With the knowledge put forth so far
we can begin working on a functional isometric system. A heads up for the more
advanced users: this will be a (fairly) simple example based on simple
principles and is intended for the intermediate programmer. A more advanced
example with more suitable class definition etc. will be addressed afterwards.
This example wont be dynamically created, so if you want to try this out for
yourself, you're going to have to draw your isometric plane (grid) from scratch.
Be sure to know what kind of spacing is being used. Even if you don't show it
visually on the screen, there needs to be some reference so that the code can
correctly function in the space. Remember to draw in a movie clip and with the
(0,0) point at the (0,0) point.
Once everything is set up there, make the clip which is to move about the
screen. Give it an instance name and place it where it needs to be on the
screen. For this example, I'm going to going to use the term "ball" again to
represent that movieclip.
What this example will cover is clip movement, clip placement and collision
detection. The ball will be moved along the grid with its _x and _y properties
adjusted accordingly not being allowed to move on any grid space which is
restricted. The ball's current position in the grid will be kept in that
movieclip as two variables, x and y. So on to some code.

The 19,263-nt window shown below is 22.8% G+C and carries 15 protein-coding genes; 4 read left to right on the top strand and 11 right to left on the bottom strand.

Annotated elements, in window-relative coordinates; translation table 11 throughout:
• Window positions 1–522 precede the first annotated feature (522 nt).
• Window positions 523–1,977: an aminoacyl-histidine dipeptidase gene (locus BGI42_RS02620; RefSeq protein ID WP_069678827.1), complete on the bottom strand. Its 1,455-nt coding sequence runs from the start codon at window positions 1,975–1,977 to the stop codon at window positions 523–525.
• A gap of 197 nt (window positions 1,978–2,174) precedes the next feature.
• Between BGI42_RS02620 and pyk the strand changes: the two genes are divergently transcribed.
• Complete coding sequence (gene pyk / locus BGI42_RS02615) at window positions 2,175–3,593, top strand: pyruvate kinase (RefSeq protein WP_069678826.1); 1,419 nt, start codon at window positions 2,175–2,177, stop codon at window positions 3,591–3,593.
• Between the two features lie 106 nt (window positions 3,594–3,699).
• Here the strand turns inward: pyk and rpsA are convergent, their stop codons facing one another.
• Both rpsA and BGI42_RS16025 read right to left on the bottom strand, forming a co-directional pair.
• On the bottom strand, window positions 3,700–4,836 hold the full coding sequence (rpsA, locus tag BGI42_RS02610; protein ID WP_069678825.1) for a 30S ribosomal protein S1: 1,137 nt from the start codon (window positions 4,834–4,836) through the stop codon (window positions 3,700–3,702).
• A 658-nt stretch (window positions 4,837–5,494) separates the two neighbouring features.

This is all placed within the clip
in which the grid was drawn, and the "ball" clip is placed and is based on a 5x5
So what's going on there? First the spacing variable and the grid collisions
grid (array) is defined. These are core variables in determining the balls
placement here. Next some functions are defined. These are simple functions
which relate directly to the ball clip and move it when called. There's
MoveToGridSpace, SetGridSpace, and IsValidTile. Each use the equations earlier
mentioned and are apart from that, pretty self explanatory. Following that comes
the user interaction setting the ball's on onKeyDown and onMouseDown actions.
When a key is pressed, if the key is an arrow key, a variable, either xmove or
ymove is set to represent the direction of movement in the iso grid. Then that
value is compounded with the ball's current position to get the new position the
ball would be if this movement was applied. Following that, using one of the
functions defined above, the new grid space is checked with the collisions array
to see if it is a valid space (making sure it equals 0).
If that's true, then the ball is
moved there using MoveToGridSpace. In the onMouseDown, the location of the mouse
in the grid is gotten (again, from the equations mentioned earlier) and that
position is checked and the ball is moved if valid (this could also be done
using dynamically attached tiles with an onRelease action as previously
discussed). Following that is just setting the ball up to be exactly on a grid
space based on where it was placed on the screen.
.fla posted earlier is similar though a small
step up in difficulty incorporating some
MovieClip prototypes - and actually handling the
collision array slightly different, but none the
less effective. I personally prefer what I
showed above, though that example lays the array
visually in code to work with the x and y axis.
Unlike this example, that one does not include
mouse-click placement though.